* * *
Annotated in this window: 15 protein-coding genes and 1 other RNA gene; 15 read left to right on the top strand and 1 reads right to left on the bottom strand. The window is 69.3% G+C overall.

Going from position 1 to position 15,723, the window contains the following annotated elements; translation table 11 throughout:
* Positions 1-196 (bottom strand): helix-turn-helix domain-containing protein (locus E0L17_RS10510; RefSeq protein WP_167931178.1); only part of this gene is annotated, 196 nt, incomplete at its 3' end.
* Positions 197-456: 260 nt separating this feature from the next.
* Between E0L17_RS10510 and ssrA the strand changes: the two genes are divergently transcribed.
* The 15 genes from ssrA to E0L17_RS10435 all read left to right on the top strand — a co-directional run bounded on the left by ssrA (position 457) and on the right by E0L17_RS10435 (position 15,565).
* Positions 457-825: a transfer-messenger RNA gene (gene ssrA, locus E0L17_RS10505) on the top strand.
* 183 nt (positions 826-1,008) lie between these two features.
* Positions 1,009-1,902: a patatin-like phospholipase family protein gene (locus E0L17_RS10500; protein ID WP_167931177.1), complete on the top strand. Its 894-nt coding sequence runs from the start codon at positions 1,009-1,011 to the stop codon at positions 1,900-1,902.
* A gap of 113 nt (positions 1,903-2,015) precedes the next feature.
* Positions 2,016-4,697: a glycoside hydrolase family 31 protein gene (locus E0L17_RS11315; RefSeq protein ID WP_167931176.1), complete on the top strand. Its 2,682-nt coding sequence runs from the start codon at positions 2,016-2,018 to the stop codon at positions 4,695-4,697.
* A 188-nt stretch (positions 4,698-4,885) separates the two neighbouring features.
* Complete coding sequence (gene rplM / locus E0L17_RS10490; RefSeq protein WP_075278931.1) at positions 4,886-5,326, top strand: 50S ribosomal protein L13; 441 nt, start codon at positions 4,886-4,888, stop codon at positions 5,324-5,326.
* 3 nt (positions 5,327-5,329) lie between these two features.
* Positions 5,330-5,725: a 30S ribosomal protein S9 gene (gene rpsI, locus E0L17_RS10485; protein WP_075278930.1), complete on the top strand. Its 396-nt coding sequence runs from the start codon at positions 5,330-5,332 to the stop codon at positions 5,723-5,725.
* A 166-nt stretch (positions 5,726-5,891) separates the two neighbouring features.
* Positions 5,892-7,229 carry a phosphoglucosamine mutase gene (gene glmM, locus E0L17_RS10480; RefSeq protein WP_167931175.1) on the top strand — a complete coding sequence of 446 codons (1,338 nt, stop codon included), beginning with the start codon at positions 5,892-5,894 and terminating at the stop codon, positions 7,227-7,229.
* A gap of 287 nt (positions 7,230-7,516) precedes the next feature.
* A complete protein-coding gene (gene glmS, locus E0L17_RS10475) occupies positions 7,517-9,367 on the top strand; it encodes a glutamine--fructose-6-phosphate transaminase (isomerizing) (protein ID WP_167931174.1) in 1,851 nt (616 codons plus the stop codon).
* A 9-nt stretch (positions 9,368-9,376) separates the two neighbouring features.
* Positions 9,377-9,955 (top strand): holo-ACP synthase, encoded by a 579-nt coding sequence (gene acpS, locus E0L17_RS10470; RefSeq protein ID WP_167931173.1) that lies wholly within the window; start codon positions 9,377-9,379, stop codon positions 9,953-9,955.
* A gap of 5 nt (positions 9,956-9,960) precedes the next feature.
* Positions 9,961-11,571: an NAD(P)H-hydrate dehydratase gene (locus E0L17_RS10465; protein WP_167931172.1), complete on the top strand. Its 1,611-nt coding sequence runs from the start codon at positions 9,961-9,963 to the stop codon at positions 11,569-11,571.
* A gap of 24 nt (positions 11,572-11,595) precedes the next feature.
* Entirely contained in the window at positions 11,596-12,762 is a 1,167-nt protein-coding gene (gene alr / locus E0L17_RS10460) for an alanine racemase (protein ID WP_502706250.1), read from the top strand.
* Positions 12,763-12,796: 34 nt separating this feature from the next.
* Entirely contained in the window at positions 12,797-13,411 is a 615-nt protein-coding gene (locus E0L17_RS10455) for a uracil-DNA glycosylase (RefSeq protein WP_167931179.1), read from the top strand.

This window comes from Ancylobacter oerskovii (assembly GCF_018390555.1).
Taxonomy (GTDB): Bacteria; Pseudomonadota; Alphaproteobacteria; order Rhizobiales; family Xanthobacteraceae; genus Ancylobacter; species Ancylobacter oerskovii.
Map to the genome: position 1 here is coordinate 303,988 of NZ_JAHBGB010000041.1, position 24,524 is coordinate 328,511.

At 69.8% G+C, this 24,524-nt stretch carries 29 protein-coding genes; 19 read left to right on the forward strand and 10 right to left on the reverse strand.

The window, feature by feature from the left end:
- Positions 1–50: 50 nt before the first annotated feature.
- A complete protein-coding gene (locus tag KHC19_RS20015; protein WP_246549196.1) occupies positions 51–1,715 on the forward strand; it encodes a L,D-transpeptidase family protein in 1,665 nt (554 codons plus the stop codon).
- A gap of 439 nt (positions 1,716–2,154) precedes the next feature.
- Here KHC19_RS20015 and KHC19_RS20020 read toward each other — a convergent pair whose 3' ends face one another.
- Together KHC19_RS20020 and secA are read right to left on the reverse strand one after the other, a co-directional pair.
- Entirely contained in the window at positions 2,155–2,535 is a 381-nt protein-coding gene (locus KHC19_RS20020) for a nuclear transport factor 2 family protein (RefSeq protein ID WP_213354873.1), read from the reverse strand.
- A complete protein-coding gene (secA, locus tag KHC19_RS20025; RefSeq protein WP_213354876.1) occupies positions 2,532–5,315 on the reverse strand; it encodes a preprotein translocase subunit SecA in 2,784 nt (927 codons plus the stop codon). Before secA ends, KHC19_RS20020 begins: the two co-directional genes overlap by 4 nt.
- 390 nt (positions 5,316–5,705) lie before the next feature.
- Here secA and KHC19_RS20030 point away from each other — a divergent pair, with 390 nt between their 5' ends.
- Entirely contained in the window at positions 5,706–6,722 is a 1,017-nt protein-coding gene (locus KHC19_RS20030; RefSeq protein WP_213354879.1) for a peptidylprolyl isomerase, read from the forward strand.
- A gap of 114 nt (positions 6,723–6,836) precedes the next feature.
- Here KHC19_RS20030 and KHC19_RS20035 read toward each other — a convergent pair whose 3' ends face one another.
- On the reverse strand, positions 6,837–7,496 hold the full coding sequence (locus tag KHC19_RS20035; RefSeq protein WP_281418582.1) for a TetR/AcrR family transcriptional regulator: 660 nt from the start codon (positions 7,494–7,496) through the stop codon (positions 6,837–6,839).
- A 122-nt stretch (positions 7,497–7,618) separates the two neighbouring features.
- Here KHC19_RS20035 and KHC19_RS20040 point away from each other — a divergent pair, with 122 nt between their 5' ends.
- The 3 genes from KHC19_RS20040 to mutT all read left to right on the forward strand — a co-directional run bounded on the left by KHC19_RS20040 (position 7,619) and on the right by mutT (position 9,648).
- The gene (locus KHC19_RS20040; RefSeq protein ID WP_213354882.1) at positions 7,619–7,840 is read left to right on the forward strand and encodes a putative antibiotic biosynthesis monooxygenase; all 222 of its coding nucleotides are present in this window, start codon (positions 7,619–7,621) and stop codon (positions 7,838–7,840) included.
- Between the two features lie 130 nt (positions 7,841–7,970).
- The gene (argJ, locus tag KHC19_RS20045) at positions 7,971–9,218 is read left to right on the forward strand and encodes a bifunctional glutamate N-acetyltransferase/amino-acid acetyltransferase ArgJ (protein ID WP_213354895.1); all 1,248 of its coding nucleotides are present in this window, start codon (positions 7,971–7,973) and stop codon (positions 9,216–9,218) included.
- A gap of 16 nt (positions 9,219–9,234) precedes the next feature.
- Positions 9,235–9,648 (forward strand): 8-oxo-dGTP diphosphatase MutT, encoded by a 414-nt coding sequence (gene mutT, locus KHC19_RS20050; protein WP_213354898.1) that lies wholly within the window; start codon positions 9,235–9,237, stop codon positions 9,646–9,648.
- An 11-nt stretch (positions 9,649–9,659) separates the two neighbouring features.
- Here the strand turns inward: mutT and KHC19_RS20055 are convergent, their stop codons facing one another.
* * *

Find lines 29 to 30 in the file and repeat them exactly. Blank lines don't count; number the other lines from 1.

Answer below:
Taxonomy (GTDB): Bacteria; Pseudomonadota; Alphaproteobacteria; order Rhizobiales; family Xanthobacteraceae; genus Ancylobacter; species Ancylobacter oerskovii.
Map to the genome: position 1 here is coordinate 303,988 of NZ_JAHBGB010000041.1, position 24,524 is coordinate 328,511.